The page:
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Nurses sought by charity to become local diabetes ‘clinical champions’

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A national diabetes charity is calling on nurses to volunteer to become “clinical champions” for their local area.

Diabetes UK said it was looking for 16 “enthusiastic” clinicians to be local champions and “deliver the leadership required to improve services for people with diabetes”.

“There is clear and growing evidence that it is possible to deliver better diabetes care without spending more money”

Amy Rylance

The charity said the role was open to any clinician experienced in treating diabetes patients and with the “potential to lead real change”.

The voluntary role runs for two years and includes a package of support and training.

The charity recruited its first 10 clinical champions in 2014, including diabetes specialist nurses, consultants and GPs.

The decision to recruit champions resulted from wishing to empower clinicians to improve services and be best practice leaders, it said.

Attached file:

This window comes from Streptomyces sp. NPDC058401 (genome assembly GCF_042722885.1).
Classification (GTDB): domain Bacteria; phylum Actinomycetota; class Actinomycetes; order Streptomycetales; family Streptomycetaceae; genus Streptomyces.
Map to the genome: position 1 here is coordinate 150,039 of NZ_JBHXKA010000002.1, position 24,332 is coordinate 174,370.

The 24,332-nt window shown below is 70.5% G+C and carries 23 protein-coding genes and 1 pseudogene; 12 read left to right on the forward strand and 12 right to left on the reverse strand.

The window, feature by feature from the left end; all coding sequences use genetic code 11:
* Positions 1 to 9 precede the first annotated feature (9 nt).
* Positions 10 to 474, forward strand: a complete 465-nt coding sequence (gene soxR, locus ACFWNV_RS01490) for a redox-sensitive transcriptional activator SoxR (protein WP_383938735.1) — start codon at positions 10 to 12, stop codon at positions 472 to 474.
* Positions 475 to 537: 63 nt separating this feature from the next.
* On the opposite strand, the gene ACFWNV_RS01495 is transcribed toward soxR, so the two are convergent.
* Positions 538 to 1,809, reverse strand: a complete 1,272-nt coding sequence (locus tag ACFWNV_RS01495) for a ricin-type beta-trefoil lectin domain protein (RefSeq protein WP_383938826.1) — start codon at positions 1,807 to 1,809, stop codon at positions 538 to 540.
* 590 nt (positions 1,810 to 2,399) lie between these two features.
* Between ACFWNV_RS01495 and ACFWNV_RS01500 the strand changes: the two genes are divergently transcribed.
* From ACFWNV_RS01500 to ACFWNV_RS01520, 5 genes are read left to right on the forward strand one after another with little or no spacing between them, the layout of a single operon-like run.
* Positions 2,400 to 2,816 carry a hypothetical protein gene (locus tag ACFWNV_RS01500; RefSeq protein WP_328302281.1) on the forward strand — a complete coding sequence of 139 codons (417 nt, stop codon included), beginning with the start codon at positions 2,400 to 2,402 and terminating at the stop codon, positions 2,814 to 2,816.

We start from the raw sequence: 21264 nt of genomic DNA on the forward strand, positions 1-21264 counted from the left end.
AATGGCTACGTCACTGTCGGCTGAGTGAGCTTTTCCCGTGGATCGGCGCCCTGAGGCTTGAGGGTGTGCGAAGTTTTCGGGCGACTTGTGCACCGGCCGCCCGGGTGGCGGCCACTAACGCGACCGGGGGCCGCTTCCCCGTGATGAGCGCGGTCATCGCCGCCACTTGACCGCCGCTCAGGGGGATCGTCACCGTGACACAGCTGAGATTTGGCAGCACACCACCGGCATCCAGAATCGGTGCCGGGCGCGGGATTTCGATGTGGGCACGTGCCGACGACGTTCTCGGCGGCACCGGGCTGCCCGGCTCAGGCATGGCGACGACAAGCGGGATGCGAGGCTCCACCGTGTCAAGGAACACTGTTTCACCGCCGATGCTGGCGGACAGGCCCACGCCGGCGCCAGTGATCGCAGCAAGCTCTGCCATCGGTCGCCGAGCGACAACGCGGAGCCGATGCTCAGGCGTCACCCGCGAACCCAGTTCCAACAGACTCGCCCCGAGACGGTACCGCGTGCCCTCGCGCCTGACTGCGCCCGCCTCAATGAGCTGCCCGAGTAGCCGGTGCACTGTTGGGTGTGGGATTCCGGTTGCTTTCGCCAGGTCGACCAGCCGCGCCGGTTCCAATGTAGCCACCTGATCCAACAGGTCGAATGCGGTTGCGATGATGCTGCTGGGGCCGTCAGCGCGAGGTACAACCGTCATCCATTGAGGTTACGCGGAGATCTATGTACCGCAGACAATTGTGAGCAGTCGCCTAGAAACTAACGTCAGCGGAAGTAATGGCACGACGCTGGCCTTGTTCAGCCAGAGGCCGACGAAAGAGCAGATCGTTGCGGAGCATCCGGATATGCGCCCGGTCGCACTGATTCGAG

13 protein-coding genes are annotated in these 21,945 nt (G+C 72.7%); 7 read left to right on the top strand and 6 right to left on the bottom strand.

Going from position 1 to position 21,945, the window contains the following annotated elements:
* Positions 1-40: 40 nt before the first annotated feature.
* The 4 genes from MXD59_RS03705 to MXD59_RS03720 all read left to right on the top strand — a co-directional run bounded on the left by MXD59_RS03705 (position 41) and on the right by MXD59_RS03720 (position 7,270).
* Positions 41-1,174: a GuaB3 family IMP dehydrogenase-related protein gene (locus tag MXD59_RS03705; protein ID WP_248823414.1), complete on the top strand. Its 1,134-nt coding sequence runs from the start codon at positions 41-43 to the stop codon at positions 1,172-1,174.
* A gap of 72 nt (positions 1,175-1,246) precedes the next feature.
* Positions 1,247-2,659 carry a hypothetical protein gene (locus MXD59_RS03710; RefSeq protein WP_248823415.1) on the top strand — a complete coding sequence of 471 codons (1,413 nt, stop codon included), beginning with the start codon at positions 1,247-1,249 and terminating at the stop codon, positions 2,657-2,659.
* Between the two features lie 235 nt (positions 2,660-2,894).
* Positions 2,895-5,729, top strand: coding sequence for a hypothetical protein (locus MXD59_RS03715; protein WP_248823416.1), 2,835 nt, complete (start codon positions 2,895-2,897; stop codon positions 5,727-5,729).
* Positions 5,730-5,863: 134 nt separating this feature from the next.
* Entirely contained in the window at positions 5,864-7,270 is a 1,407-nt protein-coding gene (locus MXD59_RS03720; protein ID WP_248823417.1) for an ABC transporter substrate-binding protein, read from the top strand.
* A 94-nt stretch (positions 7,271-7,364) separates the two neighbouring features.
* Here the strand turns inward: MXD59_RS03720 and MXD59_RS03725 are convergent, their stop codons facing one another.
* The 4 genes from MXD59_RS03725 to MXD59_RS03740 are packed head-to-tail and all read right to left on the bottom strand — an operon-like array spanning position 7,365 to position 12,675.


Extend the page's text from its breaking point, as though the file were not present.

Amy Rylance, head of healthcare professional engagement at Diabetes UK, said clinicians were “uniquely well placed” to identify how diabetes services could improve, but “all too often they are left frustrated and unable to deliver change”.

“There is clear and growing evidence that it is possible to deliver better diabetes care without spending more money, by ensuring effective services are in place to help reduce the expensive and personally devastating complications that can result from poor management of the condition,” she said.

“We are now looking to recruit the 2015 cohort of clinicians to drive change in localities across the four nations,” she added.

Ruth Miller, lead diabetes nurse at the Royal Free NHS Trust, described being a clinical champion as an “incredibly positive experience”, which had added “extra drive and confidence” to her work.

“My current focus is on the development of training intended for non-specialist clinicians. It is divided into three modules, inpatient training, community training and mental health worker training (in diabetes),” she said. 

“It does not aim to create diabetes experts but recognises that all clinicians must possess a set of core competencies in order to keep their patients safe,” she added.

Visit the Diabetes UK website to download an application pack. The final date for entries is 9am on 30 March.

The project is being run in collaboration with the pharmaceutical company Novo Nordisk, which is providing funding.

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